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‘They don’t meet the stereotypes in the boxes…’ - Foster carers' and clinicians' views on the utility of psychometric tools in the mental health assessment of Looked After Children

Frogley, Catherine, John, Mary, Denton, Ruth and Querstret, Dawn (2019) ‘They don’t meet the stereotypes in the boxes…’ - Foster carers' and clinicians' views on the utility of psychometric tools in the mental health assessment of Looked After Children Adoption and Fostering, 43 (2). pp. 119-136.

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Abstract

Background: Looked-after children (LAC) frequently experience greater mental health challenges than the general child population. There has been a call for greater focus on early preventative interventions and priority access to specialist mental health support for this population. Brief mental health screening tools often provide the gateway to services and yet there is a lack of suitable assessment tools available for LAC. The current study is the first to explore the perspectives of foster carers and CAMHS clinicians’ in relation to the use of two brief screening tools; the Strengths and Difficulties Questionnaire (SDQ) and the Brief Assessment Checklists (BAC’s).

Method: Qualitative data was collected via semi-structured telephone interviews and face-to-face focus groups with female foster carers (N=13) and clinicians working in a CAMHS setting (N=9).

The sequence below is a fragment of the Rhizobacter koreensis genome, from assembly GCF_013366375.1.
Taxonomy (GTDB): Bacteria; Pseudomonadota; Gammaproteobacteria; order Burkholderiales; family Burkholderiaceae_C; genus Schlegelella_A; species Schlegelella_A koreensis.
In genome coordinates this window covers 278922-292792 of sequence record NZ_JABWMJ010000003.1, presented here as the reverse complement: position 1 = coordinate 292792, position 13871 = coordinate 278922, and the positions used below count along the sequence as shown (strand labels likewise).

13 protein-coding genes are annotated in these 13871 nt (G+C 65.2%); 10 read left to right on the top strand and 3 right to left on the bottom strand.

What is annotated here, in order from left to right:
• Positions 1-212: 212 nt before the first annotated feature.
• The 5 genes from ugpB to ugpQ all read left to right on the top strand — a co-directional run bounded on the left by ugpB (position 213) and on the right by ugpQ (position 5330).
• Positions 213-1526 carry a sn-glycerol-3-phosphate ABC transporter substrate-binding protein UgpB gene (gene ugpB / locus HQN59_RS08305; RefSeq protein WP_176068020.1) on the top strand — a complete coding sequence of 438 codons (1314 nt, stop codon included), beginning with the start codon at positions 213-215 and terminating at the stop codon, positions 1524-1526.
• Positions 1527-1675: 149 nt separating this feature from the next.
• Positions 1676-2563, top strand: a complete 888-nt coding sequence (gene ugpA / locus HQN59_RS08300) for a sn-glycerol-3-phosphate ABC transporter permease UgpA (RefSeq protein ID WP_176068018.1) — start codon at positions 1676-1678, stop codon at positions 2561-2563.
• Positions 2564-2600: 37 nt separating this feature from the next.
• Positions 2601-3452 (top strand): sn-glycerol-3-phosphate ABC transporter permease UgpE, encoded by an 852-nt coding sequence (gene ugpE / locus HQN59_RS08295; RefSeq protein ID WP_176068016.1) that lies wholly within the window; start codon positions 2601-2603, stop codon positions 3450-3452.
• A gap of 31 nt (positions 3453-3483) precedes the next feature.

Results: Thematic analyses generated six themes which were organised into three superordinate themes centred around: 1) relevance to LAC, 2) using measures to inform care planning and; 3) current problems when using psychometric measures within the LAC population. Foster carers and clinicians emphasised the need for a comprehensive understanding of LAC given the complexity of their difficulties. There was acknowledgement that psychometric measures could facilitate and contribute to this by highlighting difficulties, providing accurate feedback to carers and clinicians, and enabling access to support. However, both groups seldom felt that current measures were nuanced enough to adequately capture the needs of LAC.

Conclusion: Screening tools play a crucial role in identifying the mental health needs of LAC and facilitating access to services. Further research is needed to establish the ability of such measures to increase the sensitivity of the complex needs’ assessment of LAC. A number of clinical recommendations are also discussed in relation to the assessment of mental health in the LAC population.

Item Type: Article
Divisions : Faculty of Health and Medical Sciences > School of Health Sciences
Authors :
NameEmailORCID
Frogley, Catherine
John, MaryM.John@surrey.ac.uk
Denton, Ruth
Querstret, Dawndawn.querstret@surrey.ac.uk
Date : 8 July 2019
DOI : 10.1177%2F0308575919841752
Copyright Disclaimer : © The Author(s) 2019
Uncontrolled Keywords : Looked after children; Mental health; Assessment; Qualitative methods
Related URLs :
Depositing User : Clive Harris
Date Deposited : 26 Apr 2019 13:08
Last Modified : 09 Jul 2020 02:08
URI: http://epubs.surrey.ac.uk/id/eprint/851701

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